Sensory-Motor and Language Behaviors in Infants with High and Low ASD Risk in the First Year of Life

Friday, May 13, 2016: 11:30 AM-1:30 PM
Hall A (Baltimore Convention Center)
J. Heathcock1, A. Bean Ellawadi2, B. Hand2 and A. E. Lane3, (1)Division of Physical Therapy, The Ohio State University, Columbus, OH, (2)The Ohio State University, Columbus, OH, (3)University of Newcastle, Callaghan, Australia
Background: Early motor, sensory, and language signs of ASD are a priority for the field as they could provide: 1) earlier diagnosis criteria and 2) the development of targeted interventions. Currently, early signs of ASD including reliable language, social, cognitive, and motor differences have been identified from 12 to 24 months of age. More recent work has begun to identify differences between typical development and infants at high risk for ASD in the first year of life. These high-risk infants are identified in infancy as having an older sibling who has ASD. There are reports of upper extremity and language developmental variation in the first year of life in infants at-risk for ASD. For example poor midline behaviors and poor coordination of upper extremity movements with early babbling have been identified.

Objectives: We conducted a multi-disciplinary, behavioral study of infants with and without risk factors for autism to characterize gross motor, upper extremity movement and sensory response trajectories in the first year of life and their relationship to early signs of autism including language and gesture.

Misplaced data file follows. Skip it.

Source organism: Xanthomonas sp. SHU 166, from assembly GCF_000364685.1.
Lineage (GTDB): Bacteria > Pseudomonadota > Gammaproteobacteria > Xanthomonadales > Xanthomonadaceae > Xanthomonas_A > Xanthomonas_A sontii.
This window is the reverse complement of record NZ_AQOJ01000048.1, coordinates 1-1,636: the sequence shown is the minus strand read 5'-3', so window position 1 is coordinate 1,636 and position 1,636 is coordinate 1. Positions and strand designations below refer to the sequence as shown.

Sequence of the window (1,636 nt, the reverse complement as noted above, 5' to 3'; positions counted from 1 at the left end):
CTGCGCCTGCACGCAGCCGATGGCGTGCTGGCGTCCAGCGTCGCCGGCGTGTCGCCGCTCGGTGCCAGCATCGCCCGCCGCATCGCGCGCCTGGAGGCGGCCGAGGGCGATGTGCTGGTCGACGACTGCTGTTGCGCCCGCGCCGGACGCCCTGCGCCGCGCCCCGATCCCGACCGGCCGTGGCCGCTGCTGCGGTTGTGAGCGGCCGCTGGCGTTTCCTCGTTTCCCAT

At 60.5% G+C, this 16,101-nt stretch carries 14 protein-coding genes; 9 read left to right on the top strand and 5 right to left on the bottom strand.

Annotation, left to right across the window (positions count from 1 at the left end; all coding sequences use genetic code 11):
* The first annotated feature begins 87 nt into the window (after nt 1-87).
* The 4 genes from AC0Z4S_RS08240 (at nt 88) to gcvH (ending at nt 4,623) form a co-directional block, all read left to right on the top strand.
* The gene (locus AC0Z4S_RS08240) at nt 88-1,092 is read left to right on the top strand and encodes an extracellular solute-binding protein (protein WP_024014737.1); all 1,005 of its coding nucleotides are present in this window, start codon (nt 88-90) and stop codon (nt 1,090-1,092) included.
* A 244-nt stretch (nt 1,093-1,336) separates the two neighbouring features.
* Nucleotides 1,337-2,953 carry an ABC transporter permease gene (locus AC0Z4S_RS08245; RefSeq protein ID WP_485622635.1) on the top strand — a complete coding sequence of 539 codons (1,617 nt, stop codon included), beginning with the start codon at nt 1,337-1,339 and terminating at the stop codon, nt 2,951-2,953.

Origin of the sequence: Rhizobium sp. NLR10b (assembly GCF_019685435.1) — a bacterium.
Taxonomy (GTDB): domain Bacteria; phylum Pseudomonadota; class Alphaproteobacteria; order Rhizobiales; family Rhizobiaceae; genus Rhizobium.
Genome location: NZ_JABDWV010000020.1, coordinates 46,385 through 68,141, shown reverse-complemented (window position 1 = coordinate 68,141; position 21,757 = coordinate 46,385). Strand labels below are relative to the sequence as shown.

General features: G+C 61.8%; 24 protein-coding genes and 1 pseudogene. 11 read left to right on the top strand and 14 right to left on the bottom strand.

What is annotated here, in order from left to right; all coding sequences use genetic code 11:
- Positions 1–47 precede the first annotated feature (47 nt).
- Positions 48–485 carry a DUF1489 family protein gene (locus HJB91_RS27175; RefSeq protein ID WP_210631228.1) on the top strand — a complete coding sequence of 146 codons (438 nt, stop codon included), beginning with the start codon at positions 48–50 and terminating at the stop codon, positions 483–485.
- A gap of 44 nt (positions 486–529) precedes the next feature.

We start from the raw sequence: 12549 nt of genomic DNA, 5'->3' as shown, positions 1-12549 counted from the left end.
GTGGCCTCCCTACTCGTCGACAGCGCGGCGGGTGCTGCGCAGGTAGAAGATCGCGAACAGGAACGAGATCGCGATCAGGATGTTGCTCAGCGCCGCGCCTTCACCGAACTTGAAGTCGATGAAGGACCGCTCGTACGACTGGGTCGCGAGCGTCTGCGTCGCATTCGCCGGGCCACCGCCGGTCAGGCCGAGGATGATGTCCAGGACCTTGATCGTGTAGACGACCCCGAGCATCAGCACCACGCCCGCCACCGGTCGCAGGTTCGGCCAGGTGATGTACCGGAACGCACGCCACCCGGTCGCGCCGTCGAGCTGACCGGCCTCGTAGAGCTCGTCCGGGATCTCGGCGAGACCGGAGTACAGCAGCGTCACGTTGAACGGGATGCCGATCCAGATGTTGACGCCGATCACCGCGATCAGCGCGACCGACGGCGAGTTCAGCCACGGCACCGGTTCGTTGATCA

Methods: Thirty-nine infants participated in a longitudinal study at 2, 4, 6 and 12 months of age. Twenty-five infants were at high risk for ASD with a sibling or first cousin with ASD, and the remaining 14 infants were classified as typically developing with no ASD risk factors. Five infants went on to receive an ASD diagnosis at age 3–4 yr. Infants were part of larger study to develop earlier diagnostic tools for ASD.

Results: Infants’ gross motor skills, spontaneous and upper extremity movements, sensory response (visual, auditory, tactile) and language behaviors were evaluated from standardized video recordings during a naturalistic play session at 2, 4, 6 and 12 months of age. Repeated measures statistical approaches (parametric or non-parametric) were used to analyze main effects of risk group and changes in trajectory. Differences in trajectory were observed in gross motor skills (p < .05), midline performance with the hands (p < .05), and response to sensory stimulation (p <.1). All groups of infants produced vocalizations and arm movements (rhythmic arm movements and gestures) at 6 & 12 months. At 12 months a higher proportion of children with ASD did not produce coordinated overlapping gestures with the upper extremities and vocalizations.

Conclusions: Identification of specific behaviors that are discriminative of ASD in the first year of life is of high impact because interventions that begin early in life can reduce the severity of cognitive and behavioral impairments ultimately lessening the expression of disability.